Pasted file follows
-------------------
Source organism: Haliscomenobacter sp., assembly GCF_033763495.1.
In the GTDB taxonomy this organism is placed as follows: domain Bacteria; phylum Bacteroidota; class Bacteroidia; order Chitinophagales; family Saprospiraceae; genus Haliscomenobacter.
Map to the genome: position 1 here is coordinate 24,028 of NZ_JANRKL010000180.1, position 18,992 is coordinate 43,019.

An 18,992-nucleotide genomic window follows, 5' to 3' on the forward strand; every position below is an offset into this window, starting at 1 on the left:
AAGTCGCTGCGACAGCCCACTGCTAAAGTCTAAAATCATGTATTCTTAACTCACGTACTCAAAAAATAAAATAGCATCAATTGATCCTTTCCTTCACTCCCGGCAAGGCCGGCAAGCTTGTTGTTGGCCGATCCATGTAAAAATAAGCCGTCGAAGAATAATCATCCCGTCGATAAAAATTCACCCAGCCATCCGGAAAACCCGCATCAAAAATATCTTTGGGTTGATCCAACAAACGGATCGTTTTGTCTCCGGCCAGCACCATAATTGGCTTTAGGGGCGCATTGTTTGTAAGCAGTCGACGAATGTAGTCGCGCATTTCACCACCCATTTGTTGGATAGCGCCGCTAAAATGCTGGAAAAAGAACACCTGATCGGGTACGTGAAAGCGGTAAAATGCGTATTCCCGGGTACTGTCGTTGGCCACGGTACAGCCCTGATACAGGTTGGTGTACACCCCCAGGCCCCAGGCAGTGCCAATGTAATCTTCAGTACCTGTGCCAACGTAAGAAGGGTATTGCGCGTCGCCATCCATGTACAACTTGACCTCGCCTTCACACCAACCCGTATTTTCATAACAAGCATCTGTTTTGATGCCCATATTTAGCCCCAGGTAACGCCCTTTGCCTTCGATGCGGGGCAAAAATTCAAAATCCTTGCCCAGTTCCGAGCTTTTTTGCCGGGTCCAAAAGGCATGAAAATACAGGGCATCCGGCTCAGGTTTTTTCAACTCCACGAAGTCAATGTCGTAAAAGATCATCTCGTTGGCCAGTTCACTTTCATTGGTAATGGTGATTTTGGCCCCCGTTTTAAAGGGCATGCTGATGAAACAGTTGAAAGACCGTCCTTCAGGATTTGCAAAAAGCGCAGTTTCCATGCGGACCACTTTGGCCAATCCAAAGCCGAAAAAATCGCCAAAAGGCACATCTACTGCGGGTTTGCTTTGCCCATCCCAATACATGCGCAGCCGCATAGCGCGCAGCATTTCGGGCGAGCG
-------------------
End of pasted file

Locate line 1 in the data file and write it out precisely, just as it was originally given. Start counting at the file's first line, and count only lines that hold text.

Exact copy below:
Source organism: Haliscomenobacter sp., assembly GCF_033763495.1.